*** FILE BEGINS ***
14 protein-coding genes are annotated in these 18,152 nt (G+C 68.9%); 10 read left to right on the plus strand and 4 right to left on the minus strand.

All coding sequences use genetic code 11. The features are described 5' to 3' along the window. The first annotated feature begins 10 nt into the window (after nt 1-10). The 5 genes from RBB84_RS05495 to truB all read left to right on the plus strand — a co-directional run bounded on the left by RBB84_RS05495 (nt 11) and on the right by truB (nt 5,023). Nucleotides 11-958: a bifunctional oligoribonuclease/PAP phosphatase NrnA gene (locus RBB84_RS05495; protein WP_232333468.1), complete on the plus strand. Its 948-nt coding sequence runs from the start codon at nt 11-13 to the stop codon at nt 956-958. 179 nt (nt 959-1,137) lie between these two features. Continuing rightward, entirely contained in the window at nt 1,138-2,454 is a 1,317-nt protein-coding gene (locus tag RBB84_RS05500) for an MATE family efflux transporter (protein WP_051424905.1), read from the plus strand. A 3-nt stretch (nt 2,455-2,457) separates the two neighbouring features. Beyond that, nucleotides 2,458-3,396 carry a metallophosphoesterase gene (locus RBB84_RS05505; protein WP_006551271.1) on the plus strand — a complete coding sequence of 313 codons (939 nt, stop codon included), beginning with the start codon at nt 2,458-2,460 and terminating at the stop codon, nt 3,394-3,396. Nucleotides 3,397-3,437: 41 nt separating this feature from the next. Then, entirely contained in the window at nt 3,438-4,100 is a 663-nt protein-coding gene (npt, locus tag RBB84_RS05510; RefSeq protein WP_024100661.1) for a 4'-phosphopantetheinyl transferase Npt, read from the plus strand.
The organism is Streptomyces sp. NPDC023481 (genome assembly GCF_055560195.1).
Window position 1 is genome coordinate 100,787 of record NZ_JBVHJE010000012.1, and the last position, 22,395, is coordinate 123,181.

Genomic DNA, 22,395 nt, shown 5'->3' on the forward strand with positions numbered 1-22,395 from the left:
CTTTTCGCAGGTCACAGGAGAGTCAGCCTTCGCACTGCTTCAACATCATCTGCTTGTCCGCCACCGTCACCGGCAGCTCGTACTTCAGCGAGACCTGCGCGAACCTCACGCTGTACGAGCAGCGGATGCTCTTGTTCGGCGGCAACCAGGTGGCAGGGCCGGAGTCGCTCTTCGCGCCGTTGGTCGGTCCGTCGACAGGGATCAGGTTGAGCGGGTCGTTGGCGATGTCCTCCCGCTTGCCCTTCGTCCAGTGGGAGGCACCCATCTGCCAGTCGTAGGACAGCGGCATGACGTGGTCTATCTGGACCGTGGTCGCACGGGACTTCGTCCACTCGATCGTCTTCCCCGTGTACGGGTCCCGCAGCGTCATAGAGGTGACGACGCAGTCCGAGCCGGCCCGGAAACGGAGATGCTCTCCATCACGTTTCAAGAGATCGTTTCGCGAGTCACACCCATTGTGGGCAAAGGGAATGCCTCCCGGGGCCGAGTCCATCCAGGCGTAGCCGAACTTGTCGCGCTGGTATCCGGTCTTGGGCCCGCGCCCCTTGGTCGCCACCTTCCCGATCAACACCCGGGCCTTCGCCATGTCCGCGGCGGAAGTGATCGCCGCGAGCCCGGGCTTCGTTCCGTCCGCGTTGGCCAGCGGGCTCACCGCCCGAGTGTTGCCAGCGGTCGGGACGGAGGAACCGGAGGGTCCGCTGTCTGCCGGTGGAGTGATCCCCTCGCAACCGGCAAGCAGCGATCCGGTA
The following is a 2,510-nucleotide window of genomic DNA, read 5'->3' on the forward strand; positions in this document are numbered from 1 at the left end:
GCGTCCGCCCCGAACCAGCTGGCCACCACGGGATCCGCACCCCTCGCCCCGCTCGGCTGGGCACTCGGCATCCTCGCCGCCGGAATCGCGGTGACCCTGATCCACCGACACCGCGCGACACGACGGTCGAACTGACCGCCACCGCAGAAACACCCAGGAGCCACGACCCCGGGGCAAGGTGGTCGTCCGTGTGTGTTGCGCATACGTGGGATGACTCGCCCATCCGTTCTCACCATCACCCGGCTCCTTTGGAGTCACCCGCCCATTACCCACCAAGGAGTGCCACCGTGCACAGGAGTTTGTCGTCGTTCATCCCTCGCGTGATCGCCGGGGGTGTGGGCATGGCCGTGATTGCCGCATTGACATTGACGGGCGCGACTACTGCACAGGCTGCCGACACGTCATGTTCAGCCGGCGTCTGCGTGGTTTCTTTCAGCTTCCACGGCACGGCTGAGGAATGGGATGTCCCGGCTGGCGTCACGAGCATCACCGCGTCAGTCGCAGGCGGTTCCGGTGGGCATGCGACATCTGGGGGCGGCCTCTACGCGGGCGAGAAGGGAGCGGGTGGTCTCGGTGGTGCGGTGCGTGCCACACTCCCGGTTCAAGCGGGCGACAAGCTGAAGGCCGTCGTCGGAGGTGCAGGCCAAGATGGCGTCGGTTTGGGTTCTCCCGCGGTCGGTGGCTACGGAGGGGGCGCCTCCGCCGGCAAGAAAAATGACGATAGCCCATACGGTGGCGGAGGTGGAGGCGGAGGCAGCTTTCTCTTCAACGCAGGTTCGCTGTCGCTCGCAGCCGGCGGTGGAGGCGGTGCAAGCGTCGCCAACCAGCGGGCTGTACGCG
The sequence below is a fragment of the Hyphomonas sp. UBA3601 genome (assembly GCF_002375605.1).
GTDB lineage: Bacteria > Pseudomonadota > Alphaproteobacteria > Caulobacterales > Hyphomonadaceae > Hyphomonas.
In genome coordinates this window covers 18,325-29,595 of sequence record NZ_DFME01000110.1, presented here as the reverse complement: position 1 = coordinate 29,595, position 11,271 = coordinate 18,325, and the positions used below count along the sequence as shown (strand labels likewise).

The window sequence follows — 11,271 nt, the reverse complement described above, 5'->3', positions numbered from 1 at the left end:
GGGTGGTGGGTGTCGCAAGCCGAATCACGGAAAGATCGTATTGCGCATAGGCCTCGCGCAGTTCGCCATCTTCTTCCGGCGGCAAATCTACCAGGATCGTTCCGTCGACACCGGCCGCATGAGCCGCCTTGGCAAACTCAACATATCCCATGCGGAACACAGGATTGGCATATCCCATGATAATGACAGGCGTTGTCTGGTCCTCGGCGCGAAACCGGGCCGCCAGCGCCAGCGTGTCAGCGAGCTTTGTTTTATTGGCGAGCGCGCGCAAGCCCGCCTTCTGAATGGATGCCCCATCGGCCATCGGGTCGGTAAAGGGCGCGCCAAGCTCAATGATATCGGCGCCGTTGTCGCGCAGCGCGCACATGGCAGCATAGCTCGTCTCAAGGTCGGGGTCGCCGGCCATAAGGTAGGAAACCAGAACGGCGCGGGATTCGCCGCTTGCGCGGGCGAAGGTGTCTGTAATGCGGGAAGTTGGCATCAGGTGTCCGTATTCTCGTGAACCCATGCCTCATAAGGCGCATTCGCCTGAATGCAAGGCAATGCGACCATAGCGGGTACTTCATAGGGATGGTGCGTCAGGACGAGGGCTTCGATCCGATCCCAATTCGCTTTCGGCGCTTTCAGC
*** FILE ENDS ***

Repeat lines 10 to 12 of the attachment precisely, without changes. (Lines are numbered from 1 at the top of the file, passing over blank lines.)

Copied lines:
GTDB lineage: Bacteria > Pseudomonadota > Alphaproteobacteria > Caulobacterales > Hyphomonadaceae > Hyphomonas.
In genome coordinates this window covers 18,325-29,595 of sequence record NZ_DFME01000110.1, presented here as the reverse complement: position 1 = coordinate 29,595, position 11,271 = coordinate 18,325, and the positions used below count along the sequence as shown (strand labels likewise).

The window sequence follows — 11,271 nt, the reverse complement described above, 5'->3', positions numbered from 1 at the left end: